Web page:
In short, it is the widespread looting, characteristic of financial capitalism which here offers itself a really beautiful institutional consecration. To the extent that sellers and buyers sit on the same side of the table, we have no doubt that this enterprise of privatization is a real treat for the buyers. But all the measures taken so far have only dug Greece into deeper sovereign debt. With the help of rescuers who lend at exorbitant rates, it has literally exploded into free fall in approaching 170% of GDP, while in 2009 it represented more than 120%. It is likely that this cohort of rescuers – whenever presented as “final” – had no other purpose than to weaken further still the position of Greece so that, deprived of any opportunity to propose itself the terms of a restructuring, is reduced to yield to all its creditors under the blackmail of “the disaster or austerity.”

The worsening of the artificial and coercive debt problem was used as a weapon to attack an entire society. It is proper that we speak here of terms related to the military: we are indeed dealing with a war conducted by means of finance, politics and law, a class war against society as a whole. And the spoils that the financial class wrestles away from the “enemy”, are the social benefits and democratic rights, but ultimately it is the very possibility of a human life that is taken. The lives of those who do or do not consume enough in terms of profit maximization strategies, should be no longer be preserved.

Thus, the weakness of a country caught between speculation and endless devastating bailouts, is the backdoor through which a new social model erupts conforming to the requirements of neoliberal fundamentalism. A model destined for all Europe and maybe elsewhere. This is the real issue and why defending the Greek people can not be reduced to a gesture of solidarity or abstract humanity: the future of democracy and the fate of European nations are in question. Everywhere the “pressing necessity” of “painful but salutary” austerity will be presented to us as the means to escape the fate of Greece, while it really leads us right into the middle of it.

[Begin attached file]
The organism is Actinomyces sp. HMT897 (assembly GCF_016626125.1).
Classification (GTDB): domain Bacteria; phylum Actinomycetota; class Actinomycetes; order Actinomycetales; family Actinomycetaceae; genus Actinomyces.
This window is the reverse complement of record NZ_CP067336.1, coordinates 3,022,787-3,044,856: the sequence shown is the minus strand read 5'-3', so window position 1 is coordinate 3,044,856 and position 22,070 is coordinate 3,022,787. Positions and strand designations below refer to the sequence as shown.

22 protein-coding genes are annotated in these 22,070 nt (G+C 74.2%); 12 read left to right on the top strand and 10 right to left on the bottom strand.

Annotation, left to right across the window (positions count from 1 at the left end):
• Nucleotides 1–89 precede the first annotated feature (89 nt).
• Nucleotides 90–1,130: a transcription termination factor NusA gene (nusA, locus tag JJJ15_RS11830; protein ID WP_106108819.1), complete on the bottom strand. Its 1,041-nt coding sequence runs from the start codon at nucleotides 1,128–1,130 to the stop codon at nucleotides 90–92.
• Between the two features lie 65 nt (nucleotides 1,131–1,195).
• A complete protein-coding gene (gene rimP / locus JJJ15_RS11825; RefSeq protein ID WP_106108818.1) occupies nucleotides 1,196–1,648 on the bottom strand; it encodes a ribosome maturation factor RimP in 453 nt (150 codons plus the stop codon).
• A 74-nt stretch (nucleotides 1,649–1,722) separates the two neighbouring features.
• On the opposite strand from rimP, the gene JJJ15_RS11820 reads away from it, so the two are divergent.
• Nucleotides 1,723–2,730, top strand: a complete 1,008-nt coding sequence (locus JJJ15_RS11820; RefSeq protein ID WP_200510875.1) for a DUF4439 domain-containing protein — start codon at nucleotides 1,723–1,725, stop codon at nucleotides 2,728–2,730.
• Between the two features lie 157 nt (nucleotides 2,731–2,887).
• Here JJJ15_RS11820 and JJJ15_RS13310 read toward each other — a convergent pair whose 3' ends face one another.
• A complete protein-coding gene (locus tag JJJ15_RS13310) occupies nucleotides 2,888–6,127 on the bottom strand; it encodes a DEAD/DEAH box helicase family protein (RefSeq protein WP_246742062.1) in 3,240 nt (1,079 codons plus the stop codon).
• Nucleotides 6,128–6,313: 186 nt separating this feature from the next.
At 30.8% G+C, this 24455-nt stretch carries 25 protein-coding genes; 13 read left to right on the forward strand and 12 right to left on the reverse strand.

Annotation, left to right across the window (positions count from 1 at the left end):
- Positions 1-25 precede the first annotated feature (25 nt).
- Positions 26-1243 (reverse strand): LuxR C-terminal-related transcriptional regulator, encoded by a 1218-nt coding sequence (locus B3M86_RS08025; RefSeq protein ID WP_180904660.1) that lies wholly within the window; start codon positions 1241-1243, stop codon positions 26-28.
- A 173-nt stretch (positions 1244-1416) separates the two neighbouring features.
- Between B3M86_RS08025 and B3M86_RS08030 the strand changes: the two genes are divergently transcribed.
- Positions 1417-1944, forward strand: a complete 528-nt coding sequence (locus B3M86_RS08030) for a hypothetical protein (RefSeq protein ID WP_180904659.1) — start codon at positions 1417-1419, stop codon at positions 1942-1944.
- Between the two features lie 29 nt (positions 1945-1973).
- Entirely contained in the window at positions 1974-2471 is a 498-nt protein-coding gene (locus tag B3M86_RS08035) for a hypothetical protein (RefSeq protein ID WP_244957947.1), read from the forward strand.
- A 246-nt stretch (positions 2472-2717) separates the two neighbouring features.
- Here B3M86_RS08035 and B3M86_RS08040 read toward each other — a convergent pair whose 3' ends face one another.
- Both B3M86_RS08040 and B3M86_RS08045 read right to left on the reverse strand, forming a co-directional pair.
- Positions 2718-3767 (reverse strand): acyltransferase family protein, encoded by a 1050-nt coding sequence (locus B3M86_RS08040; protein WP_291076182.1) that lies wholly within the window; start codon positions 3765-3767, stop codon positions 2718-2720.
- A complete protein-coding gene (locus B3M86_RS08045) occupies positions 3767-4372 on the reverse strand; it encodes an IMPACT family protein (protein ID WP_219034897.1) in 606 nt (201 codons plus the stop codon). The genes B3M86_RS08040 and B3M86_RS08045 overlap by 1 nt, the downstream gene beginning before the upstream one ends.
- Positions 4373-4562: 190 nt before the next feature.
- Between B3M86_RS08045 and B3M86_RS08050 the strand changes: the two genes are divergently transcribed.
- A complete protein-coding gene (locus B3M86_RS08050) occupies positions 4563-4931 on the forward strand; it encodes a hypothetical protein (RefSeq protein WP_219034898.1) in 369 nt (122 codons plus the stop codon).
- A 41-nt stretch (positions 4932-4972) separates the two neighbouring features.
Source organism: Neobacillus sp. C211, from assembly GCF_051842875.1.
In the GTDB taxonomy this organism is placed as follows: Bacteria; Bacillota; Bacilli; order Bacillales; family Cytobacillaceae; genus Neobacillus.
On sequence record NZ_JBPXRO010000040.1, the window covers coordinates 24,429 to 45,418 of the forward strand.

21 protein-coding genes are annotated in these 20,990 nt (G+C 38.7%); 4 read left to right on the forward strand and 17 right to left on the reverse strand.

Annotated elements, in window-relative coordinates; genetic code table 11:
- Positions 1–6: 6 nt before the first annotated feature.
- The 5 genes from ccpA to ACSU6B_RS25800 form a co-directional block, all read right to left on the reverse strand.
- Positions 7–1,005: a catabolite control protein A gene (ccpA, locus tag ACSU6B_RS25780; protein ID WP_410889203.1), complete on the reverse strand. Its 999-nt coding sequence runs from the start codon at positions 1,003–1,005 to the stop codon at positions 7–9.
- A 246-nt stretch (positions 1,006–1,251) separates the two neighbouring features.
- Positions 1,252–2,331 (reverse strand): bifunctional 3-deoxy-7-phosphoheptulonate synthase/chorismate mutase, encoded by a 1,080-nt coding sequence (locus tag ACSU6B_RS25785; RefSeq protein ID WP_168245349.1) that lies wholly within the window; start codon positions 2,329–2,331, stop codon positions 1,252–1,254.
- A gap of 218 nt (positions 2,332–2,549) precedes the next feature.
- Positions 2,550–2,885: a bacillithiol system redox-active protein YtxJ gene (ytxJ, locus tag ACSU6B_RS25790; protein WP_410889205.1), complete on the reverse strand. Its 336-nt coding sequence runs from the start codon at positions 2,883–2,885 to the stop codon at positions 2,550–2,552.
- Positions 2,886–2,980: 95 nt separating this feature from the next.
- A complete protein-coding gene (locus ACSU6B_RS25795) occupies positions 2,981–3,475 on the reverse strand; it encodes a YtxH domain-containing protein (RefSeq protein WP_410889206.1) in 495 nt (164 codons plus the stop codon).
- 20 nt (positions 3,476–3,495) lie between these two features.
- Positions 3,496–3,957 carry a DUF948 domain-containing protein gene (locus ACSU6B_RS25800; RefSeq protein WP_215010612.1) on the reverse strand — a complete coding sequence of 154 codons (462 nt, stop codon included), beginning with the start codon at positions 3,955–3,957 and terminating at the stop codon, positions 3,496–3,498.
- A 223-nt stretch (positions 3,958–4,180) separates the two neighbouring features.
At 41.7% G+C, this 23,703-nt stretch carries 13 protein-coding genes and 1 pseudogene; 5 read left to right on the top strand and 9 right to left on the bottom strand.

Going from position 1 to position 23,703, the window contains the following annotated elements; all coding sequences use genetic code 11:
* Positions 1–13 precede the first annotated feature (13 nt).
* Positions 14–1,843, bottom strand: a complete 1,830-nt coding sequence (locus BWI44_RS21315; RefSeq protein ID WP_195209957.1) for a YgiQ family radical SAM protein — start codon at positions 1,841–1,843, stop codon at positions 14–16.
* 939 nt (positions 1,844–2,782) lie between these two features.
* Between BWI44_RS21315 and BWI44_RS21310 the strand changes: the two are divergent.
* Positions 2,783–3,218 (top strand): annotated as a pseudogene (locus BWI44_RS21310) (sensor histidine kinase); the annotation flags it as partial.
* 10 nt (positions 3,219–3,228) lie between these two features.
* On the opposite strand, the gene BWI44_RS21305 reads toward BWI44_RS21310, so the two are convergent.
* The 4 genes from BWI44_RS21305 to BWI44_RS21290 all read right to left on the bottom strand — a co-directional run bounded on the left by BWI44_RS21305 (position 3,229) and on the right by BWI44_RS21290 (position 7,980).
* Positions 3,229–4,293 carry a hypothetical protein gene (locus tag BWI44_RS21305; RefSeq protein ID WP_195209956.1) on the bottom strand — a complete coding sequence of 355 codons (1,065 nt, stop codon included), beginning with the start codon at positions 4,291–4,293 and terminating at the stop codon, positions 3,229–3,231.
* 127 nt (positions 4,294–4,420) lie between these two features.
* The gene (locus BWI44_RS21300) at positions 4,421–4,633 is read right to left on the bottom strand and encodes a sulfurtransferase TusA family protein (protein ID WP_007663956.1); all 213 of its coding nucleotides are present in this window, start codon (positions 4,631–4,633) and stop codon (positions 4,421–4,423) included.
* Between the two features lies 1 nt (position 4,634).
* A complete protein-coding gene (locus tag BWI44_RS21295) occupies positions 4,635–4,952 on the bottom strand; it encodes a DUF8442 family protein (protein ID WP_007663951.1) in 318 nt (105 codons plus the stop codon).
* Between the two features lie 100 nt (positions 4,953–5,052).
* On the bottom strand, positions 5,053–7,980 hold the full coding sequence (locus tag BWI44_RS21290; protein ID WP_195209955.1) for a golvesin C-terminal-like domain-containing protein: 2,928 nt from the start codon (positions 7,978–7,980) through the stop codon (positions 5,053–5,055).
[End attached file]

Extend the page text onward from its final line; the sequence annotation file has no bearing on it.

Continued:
Up against this attack against society, faced with the destruction of the last pockets of democracy, we call our fellow citizens, our French and European friends to speak loudly. Do not leave the monopoly on speaking to the experts and politicians. Can we remain indifferent to the fact the German and French leaders in particular have requested Greece to be banned from elections? Does the systematic stigmatization and bashing of a European people not deserve a response? Is it possible not to raise ones voice against the institutional assassination of the Greek people? And can we remain silent in front of the establishment of a forced march towards a system that outlaws the very idea of social solidarity?

We are at the point of no return. It is urgent to fight the battle of numbers and the war of words to counter ultra-liberal rhetoric of fear and misinformation. There is urgent need to deconstruct the moral lessons that obscure the actual process at work in society. It becomes more than urgent to demystify the racist insistence on the ” Greek specificity ” that allegedly is the supposed national character of a people (laziness and cunning at will) the root cause of a crisis in global reality. What matters today is not the specifics, whether they are real or imaginary, but the common: the fate of a people that will affect all others.

Numerous technical solutions have been proposed to overcome the alternative of “either the destruction of the society or bankruptcy” (which we see today really means “and the destruction and bankruptcy” of the society). Everything must be brought to the table as food for thought for the construction of another Europe. But first you must report the crime, bring to light the situation in which the Greek people is because of “rescue packages” designed by and for speculators and creditors. When a movement of support is woven around the world, where Internet networks buzz with initiatives of solidarity, are French intellectuals the last to raise their voices for Greece? Without further delay, multiply articles, media appearances, debates, petitions, demonstrations. For any initiative is welcome, any initiative is urgent.

As for us, this is what we propose: quickly move towards the formation of a European community of intellectuals and artists in solidarity with the Greek people in resistance. If we can’t do this, then who will? If we don’t do this now, then when?

Vicky Skoumbi, Editor-in-Chief of the journal, “Alètheia”, Athens, Michel Surya, director of the journal «Lignes», Paris, Dimitris Vergetis, director of the journal, “Alètheia”, Athens. And : Daniel Alvara,Alain Badiou, Jean-Christophe Bailly, Etienne Balibar, Fernanda Bernardo, Barbara Cassin, Bruno Clément, Danielle Cohen-Levinas, Yannick Courtel, Claire Denis, Georges Didi-Huberman, Roberto Esposito, Francesca Isidori, Pierre-Philippe Jandin, Jérôme Lèbre, Jean-Clet Martin, Jean- Luc Nancy, Jacques Rancière, Judith Revel, Elisabeth Rigal, Jacob Rogozinski, Hugo Santiago, Beppe Sebaste, Michèle Sinapi, Enzo Traverso”